June 21, 2017

Buddhism on Eliminating Anger.

Two years ago, I watched the Champions League in India with four Buddhist monks.

One of the monks slammed the table when the opposing team scored. The monk standing next to him slapped him on his arm and said, “Anger, man, anger.”

The angry monk went up to his room, then came back down smiling after a few minutes, as if nothing had happened.

It was enlightening for me to watch what happened that day. At a time when I thought that Buddhist monks were nearly perfect, it turns out that they too have to deal with emotions.

What’s fascinating about Buddhism is that it identifies suffering. However, Buddhists don’t imply that we shouldn’t experience this; they ascertain that there is a way to eradicate it.

Let’s go through what happened that day again:

>>The monk went through a moment of torment—anger.

>> The monk next to him helped him become aware of it. 

>> He went to his room and solved it.

>> He came back down a happy person.

We are like this monk in many ways. If we have an anger issue, we also have the choice to eradicate it. Anger is a problematic issue, and it can’t be eliminated overnight. Nonetheless, with willingness and practice, we can decrease our anger levels until we’re ready to eliminate it entirely.

To start off, we need to understand what anger is. Anger is a reaction that is identified as an energy that flows in the body as a response to a certain action. We feel it toward others or even ourselves. Its origin comes from our ego. When the “I” feels threatened, it feeds the energy in the body that later develops into a reaction.

Buddhism understands that anger is an inward reaction. Thus, we have to work on it from the inside out. Sometimes, there is nothing to change outside—most of the changes lie within us. Even when there’s something to change outside ourselves, or when there’s an action that we must take, anger is not the right way to accomplish the endeavor.

In my “Introduction to Buddhism” course, the monk taught us to examine ourselves when we are angry. We should take note of where and how the anger starts. What is the stimulus of our anger?

Notice how one’s body changes when the stimuli arises (as when someone criticizes us, when we hear bad news, when someone doesn’t agree with us, when things don’t go our way, and so on). Watch how the heart rate increases and how our breathing becomes faster. Feel the burn in the chest that forces us to furiously vent.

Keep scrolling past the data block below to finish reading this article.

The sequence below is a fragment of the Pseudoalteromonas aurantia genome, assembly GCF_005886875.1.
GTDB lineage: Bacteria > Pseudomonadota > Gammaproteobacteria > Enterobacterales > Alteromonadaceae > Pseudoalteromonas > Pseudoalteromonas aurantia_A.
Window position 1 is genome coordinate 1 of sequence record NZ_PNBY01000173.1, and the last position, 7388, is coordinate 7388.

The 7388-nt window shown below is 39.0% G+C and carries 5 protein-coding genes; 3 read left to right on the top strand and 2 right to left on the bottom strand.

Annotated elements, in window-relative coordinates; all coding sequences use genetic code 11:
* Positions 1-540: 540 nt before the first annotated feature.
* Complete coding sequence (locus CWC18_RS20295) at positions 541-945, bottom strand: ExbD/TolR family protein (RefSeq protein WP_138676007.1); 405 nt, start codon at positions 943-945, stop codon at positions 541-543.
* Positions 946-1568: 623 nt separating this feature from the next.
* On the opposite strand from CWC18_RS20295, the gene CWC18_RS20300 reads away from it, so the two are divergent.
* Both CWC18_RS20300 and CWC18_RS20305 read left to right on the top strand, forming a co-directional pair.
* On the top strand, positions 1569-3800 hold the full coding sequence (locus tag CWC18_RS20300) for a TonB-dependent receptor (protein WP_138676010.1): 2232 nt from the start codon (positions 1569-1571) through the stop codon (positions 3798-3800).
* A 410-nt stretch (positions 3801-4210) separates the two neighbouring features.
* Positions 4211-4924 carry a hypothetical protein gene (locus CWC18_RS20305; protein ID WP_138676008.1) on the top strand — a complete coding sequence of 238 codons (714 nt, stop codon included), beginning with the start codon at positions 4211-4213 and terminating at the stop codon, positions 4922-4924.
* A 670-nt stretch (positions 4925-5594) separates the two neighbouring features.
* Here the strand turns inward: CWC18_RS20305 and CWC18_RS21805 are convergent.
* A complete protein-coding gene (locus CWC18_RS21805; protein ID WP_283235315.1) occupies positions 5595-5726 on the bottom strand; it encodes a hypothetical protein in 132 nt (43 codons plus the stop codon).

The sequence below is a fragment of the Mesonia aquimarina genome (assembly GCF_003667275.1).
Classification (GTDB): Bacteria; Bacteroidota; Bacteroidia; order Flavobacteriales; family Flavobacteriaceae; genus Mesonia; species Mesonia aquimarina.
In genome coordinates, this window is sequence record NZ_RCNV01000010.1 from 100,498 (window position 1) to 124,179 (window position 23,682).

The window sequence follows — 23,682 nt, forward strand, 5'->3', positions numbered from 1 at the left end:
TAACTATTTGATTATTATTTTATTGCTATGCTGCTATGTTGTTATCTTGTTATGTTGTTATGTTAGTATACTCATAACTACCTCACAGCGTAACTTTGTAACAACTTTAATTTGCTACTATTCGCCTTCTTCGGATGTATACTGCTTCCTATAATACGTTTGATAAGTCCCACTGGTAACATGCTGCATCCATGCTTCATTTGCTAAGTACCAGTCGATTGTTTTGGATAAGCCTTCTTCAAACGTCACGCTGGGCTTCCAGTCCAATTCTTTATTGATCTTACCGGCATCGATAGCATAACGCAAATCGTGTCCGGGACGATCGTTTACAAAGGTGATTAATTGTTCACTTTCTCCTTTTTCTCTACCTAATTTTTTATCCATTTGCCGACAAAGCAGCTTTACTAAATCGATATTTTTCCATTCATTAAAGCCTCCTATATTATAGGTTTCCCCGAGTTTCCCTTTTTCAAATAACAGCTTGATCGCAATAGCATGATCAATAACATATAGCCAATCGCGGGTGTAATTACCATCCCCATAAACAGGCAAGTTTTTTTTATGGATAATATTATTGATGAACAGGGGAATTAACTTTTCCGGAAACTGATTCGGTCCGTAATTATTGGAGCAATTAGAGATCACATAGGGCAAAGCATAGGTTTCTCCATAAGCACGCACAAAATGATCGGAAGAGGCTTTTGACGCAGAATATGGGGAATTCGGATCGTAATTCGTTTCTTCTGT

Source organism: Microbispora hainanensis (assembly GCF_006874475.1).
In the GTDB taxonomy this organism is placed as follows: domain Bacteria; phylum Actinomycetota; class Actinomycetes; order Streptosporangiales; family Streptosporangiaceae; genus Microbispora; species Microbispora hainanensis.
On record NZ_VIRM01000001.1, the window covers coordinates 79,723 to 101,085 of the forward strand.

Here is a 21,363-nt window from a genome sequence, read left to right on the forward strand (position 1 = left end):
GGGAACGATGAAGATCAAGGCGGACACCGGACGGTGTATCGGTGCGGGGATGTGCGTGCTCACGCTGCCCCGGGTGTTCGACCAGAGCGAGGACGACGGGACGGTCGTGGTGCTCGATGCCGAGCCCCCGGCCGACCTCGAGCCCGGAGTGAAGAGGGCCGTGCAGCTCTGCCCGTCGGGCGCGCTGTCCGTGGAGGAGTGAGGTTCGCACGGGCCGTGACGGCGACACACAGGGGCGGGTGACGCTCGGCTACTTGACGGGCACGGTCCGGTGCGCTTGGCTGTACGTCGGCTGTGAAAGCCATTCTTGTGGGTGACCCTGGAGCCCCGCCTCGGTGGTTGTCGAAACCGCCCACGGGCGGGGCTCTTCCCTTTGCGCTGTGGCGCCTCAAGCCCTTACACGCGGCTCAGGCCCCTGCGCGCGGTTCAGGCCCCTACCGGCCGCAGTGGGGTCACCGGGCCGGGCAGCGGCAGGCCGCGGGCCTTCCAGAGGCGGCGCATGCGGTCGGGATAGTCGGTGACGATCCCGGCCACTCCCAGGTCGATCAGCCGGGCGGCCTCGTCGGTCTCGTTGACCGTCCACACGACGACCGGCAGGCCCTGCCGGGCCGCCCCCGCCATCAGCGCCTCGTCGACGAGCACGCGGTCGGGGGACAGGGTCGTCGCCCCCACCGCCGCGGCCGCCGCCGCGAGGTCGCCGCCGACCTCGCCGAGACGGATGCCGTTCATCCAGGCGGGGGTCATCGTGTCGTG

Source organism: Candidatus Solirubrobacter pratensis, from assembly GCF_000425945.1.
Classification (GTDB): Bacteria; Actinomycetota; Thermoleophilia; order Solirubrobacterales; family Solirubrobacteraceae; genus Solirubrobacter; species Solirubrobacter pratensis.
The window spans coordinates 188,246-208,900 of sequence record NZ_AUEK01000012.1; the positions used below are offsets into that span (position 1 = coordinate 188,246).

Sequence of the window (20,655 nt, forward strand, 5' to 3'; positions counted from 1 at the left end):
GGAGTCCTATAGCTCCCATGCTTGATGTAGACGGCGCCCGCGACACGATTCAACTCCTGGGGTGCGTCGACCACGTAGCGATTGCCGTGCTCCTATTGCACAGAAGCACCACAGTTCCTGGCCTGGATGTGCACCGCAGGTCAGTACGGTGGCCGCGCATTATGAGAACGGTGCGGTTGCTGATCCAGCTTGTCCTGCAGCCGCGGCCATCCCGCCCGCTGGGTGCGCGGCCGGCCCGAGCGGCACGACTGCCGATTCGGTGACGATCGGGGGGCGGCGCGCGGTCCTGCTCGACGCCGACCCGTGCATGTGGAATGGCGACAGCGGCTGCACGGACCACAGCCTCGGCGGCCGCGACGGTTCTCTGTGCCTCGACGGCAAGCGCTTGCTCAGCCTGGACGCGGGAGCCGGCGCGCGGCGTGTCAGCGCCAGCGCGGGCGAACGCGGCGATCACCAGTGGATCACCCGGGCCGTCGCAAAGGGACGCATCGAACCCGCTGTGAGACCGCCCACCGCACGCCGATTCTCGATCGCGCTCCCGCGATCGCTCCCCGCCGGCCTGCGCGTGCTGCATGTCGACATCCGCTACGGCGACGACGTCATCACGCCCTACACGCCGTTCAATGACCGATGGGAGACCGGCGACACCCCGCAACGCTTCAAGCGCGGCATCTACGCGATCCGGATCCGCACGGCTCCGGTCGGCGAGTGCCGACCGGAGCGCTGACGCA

At this point, it’s valuable to refine our awareness. Start dealing with anger as it arises. This is one of the most brilliant lessons I learned in my Vipassana course. They taught us to watch the reaction taking place in our body before it leaves our system. Diligently watching the reaction (the energy) without feeding it with thoughts and judgment allows the reaction to vanish inside our system.

You can put it to the test the next time something upsets you. Suppose someone is honking, and you get upset by the noise. Watch how your body starts responding (the heart rate, the breathing, the leg shaking, and so on).

When you feel like furiously venting, hold it for a few seconds. Instead of letting the reaction out, just watch it without judging it. Don’t analyze the noise, when it will stop, or why it took place. Wait a few minutes, and you will see that the reaction in your body will decrease—and, at the same time, the honking will have stopped.

Having said that, we get to another important Buddhist notion: Why get angry over something that won’t make sense in a few minutes, hours, or months?

If we recall situations that have upset us in the past, we might have a hard time relating to them again now. It’s because they don’t matter all that much anymore. Anger, after some time, transforms to compassion. Although we might find it difficult to transform in the moment, it’s not impossible.

Practice being compassionate instead of angry with whoever upsets you today. You can still get your message out there, and you can still take necessary action, but do so in a compassionate way that’s not harmful.

Remember, how we approach people defines the outcome. If you approach others with anger, they will likely respond with more anger. And when we respond calmly to angry people, chances are that they will also calm down.

We will feel proud of ourselves when we see positive changes. Even if we still get angry, we shouldn’t give ourselves a hard time. We must be patient and willing.

The next time you get angry, ask yourself the following:

>> Why did I get angry?
>> Have I changed anything with my anger?
>> How did I affect the people around me with my anger?
>> How do I feel about myself when I get angry?
>> Am I aware that anger is hurting me physically and mentally?

And the most important question of all is:

>> Am I willing to change and replace anger with love?



Author: Elyane Youssef
Image: Flickr/Wonderlane

Editor: Yoli Ramazzina
Copy editor: Travis May
Social editor:  Callie Rushton

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